We are going to look at two methods of shortest path analysis. One is to use the Road Graph plugin in QGIS, and one is to use the same sort of extentions in software called ArcView (3.x) – Scott’s favorite. Below are the directions for ArcView (as we have not seen this software before). The other from QGIS we will explore as a class.
Extensions necessary for ArcView
We will need the Network Analyst as well as Point and Polyline tools (extensions).
What are we doing?
How do networks in topological layers model in tables (ArcInfo)
Having the ability to find the shortest path from one location to another has been part of GIS analysis before the use of ArcView 3.
The methods employed by using ArcInfo, the table based topology we looked at in lecture, calculated distances by adding up values in a line table. For instance each line knows its to node and from node vales as well as the length between both (all in the table). A routine that follows all connected lines (series of t_node and f_node combinations) to see which combination provided the lowest sum of lengths would thereby the shortest route. There was a whole series of tasks and abilities added to these routines to model routes, segments and events (point locations) along these routes. This constituted dynamic segmentation and was used heavily in ArcInfo.
Network Analyst in ArcView 3x
As we know ArcView uses shape files and does make use of conventional Topology (nodes, lines and polygon relationships. We also know that we can use tools and extensions in ArcView to model concepts associated with topology such as connectedness and adjacency. ESRI has created an extension called network analysis that we are going to use to; find the shortest distances between locations as well as determining catchments areas (similar to what Jessica Place did in her research determining emergency health care distances).
This extension does not use tables to calculate distances, but rather traverses a line layer tracking distances of each line until it reaches the endpoint. It actually makes up a network of related points (where the lines meet) and distances between them. It then can calculate the shortest distance from one point to another. Network Analyst uses Dijkstra’s algorithm to determine these routes. Talk to Scott if you want to understand this more fully, but for now we will carry on with the tutorial.
Lets open up ArcView and load up the layers in the z:/home/labs/geog204/network_tutorial directory called:
z is used for the drive letter as we are running software built for the windows operating systems on Linux
Make sure you load the extensions mentioned at the beginning of the tutorial (network analyst and point and polyline tools).
Fixing the location of points
By using the points and polyline extension (can you find it on ESRI’s ArcScritps web page http://arcscripts.esri.com?), we can fix situations whereby you may need to have points fall on lines in another layer. We are using this extension to help out the network analyst extension, but it can be applied in many other situations (i.e. number of postal codes per distance along a line).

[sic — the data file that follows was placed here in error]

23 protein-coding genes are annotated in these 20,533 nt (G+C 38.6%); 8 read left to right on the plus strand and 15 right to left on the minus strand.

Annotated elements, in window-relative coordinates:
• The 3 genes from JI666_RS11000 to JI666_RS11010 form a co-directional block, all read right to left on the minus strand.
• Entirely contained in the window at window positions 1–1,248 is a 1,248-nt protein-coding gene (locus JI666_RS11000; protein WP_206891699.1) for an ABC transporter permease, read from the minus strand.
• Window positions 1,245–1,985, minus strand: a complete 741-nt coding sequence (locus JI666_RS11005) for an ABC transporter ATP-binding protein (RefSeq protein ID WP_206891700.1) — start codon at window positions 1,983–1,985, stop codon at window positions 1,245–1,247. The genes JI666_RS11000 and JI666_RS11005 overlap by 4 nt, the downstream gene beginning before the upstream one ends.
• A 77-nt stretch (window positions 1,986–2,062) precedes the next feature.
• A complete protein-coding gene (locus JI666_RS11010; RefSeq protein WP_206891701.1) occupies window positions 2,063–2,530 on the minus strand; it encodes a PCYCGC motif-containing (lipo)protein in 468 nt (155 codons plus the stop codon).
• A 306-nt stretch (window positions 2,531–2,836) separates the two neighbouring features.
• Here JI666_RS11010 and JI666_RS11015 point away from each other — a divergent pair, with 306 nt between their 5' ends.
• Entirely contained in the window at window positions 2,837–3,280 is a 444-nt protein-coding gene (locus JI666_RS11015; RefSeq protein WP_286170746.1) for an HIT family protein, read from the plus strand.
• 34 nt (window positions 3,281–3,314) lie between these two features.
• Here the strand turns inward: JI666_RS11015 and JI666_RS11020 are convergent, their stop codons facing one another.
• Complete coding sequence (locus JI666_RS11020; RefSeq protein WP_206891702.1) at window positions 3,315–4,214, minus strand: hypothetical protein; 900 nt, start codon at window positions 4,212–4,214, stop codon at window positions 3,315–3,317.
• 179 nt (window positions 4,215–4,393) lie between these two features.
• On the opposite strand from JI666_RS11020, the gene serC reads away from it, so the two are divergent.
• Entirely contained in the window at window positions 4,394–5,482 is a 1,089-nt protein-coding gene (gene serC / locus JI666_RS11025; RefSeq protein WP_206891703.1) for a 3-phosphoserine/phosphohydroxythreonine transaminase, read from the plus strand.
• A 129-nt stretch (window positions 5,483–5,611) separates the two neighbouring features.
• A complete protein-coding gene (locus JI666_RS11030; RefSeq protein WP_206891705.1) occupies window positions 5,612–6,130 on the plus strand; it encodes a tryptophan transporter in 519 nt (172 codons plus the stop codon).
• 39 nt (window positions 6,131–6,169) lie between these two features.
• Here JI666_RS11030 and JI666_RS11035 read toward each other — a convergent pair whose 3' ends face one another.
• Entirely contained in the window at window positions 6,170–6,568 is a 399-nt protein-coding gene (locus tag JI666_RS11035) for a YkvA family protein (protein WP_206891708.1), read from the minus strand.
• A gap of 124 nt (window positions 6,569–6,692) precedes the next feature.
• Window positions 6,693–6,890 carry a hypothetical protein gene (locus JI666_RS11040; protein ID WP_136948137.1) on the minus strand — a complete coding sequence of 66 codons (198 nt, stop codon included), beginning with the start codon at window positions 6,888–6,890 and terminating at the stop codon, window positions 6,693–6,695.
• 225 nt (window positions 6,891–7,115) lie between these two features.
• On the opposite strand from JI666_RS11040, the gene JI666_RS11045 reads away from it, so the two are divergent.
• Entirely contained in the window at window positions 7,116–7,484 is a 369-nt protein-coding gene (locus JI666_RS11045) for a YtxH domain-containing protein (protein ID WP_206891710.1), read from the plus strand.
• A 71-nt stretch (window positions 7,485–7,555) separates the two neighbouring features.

Select snap points to polylines from the P/PL – Tools and follow the wizard to snap the starts layers to the bcrteclip layer. You can use infinite (default) as the fuzzy tolerance, but really you should choose a better distance (why is that?). What are the “Display Units” of this View, and how can you change them? Do not worry about virtually adding vertices to the line layer, but You should select ID as an attribute to carry over to the newly created point layer shape file – why would we not include the lons and lats?. Save the shape file in a directory called network_tut. Repeat this procedure for the stops layer.
To do the snapping properly we should snap using the following input – see how it compares to the snapping done above:
- fuzzy tolerance of .005
- virtual step size of .001
Make the bcrteclip layer active and click on find best route under the network pulldown. You should now get a route 1 panel and a layer called route 1 in the table on contents. In the route 1 control panel click on load stops and load in either the newly snapped layers. You can also place starting nodes (points) manually by using the location button.
Click on the icon in the top right of the panel –> then routes will be calculated. Once complete, you will have a routes to play with. If you open the attribute table, you can select the different routes.
In this case, once you have opened the Fac1 panel (again you find the closest facility panel under the network pulldown, there should be a new layers in the table of contents called Fac1), you will have to choose which layer has the facilities you are looking to be closest to (which layer should be active for launching the panel). The layer you did not choose, will then be the events layer (what do w mean by using the term “event layer”?).
Again, click on the finder button in the top right corner of the panel and determine the nearest facility. You will notice that only the first event was used and if you did not set the number of facilities to be greater that 1, you will only get one line. You can play around with the options in the panel to get different results (including a cut off distance and time to facility instead of distance).
Find Service Area
This function would be used to calculate the population serviced by emergency care within a certain distance or time in the network calculations for Jessica’s work. Open this dialogue, load which ever starts or stops (or both) you wish, play around with the length in miles item and hit the button. Again you can make adjustments to use time.
You can save these layers as shape files to perform further analysis.
The data Scott selected for this tutorial was from stats can – therefore it is in geographic projection. You can do network analysis in metre projections as well. Do you remember how to project data into UTM or BC Albers?